Hospice Tales

Tale #1

My grandmother was 93 years old and in failing health. Her doctor told her to choose between moving into a rest home or moving in with family members. She could no longer live alone.

She chose to move in with my wife and me. We nursed her back to health, and she did okay for a few years. But then the unrelenting dissipating effects of aging regained control, and her life course headed downhill again.

One day my wife rushed her to the emergency room over some sort of ache or pain that Grandma grew panicky about. The doctor at the emergency room scolded her. “You’re old!” he declared. “We can’t help you here, and you’re taking up space we need to use for those we CAN help.”

He gave her a choice. Either a rest home or hospice. She chose hospice.

For the next two months hospice workers visited our house every day like cheerful little gray ghosts. They took away her life-sustaining medication and replaced it with various kinds of pain alleviators.

My grandmother became tabescent and weak. First she could no longer walk to the living room and watch TV. Then she could no longer make the journey to the bathroom. Finally she could no longer stand, and was completely confined to her bed.

Two months after entering hospice she died at the age of 96. Her official cause of death was congestive heart failure. And to be fair, her death cart had been coasting downhill for quite a few years, due to this disease.

But it seems hospice got behind that cart and gave it quite a hard shove, accelerating it over the inevitable precipice, plunging her into the next world.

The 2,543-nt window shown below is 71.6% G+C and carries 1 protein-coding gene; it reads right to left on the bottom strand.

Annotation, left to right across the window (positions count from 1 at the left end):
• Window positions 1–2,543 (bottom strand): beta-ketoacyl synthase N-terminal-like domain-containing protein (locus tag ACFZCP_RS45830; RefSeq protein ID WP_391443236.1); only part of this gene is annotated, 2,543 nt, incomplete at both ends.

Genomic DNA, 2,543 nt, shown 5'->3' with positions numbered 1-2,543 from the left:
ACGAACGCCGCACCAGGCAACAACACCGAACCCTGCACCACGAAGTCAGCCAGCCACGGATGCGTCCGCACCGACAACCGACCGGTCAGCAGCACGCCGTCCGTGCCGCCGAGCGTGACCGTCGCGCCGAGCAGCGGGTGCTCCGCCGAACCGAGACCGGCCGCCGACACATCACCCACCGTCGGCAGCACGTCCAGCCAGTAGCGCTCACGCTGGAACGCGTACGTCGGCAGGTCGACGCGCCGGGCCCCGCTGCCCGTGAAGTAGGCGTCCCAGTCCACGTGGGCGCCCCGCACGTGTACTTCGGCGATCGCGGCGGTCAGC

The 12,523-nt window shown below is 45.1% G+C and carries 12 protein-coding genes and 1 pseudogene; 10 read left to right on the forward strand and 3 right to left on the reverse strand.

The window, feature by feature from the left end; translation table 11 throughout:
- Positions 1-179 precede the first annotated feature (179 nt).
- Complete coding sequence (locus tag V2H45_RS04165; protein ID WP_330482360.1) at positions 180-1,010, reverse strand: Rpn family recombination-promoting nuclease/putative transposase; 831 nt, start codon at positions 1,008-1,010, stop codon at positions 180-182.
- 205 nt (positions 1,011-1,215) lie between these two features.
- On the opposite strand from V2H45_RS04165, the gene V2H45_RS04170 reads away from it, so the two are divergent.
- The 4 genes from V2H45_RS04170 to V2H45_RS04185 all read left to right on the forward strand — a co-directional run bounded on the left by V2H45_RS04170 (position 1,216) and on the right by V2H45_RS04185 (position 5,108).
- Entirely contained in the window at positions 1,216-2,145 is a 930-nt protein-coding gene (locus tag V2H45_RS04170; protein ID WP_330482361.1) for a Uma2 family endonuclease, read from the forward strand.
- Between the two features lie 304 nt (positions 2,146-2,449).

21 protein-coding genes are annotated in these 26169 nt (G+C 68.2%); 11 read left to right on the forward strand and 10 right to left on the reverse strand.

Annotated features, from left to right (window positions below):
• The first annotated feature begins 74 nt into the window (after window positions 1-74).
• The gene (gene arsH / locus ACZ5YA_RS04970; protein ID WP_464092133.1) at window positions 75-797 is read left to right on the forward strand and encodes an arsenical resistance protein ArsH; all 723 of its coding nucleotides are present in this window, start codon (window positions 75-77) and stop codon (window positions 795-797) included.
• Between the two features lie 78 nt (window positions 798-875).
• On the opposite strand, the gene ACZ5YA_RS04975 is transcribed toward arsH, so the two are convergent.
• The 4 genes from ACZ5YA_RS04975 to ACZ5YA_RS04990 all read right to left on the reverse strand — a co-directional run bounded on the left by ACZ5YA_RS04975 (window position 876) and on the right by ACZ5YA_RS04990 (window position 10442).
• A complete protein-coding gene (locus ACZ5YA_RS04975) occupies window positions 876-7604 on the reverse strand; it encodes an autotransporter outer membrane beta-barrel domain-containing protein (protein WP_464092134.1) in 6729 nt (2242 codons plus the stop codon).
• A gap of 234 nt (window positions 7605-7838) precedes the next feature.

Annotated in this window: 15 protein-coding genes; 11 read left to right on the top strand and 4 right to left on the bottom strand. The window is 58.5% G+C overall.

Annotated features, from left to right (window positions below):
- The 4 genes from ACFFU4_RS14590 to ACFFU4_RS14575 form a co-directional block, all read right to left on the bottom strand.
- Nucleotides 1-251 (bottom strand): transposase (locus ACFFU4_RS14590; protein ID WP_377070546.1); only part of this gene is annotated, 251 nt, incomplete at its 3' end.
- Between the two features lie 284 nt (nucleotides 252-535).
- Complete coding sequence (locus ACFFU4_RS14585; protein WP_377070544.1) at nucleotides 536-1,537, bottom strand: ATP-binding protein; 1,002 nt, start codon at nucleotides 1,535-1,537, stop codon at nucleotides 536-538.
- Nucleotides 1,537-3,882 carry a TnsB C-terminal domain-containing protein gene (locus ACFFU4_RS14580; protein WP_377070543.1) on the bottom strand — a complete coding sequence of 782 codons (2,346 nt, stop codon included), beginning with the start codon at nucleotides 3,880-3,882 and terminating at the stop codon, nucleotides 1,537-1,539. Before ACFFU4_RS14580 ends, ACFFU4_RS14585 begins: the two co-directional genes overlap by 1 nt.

Tale #2

About ten years ago my mother-in-law felt out of breath. She was diagnosed with emphysema. Or Chronic Obstructive Pulmonary Disease (COPD), as they call it these days. She immediately quit smoking, but it was too late. There’s no cure for COPD.

She spent the rest of her life tethered to a thin, translucent tube attached to an oxygen concentrator.

Death from COPD is death by suffocation. It’s as if something is wrapped around your chest and every day it very gradually, imperceptibly tightens. It’s kind of like being attacked by an anaconda that’s in no hurry to finish off its prey.

About six weeks ago the suffocation effect became unbearable for my suffering mother-in-law. It made her too tired to sit up for very long. But laying down made the effect worse.

Finally she asked for hospice.

In the fading light of a December evening, my mother-in-law sat at the dining room table with her family and a hospice worker. We helped her understand and answer the questions the hospice worker asked, as she conducted the initial interview. My mother-in-law’s spirit was up. She was very happy to go through with this process. She eagerly signed the paperwork. And this 87-year-old woman who was so loved by her family, and who had lived such a long, good life, cheerfully told the hospice worker, “I’m looking forward to my picnic in heaven.”

The hospice worker handed my wife an amber bottle of pills. She said, “When she feels anxious, give her two of these every six hours.”

The hospice worker departed at 5:45 that evening.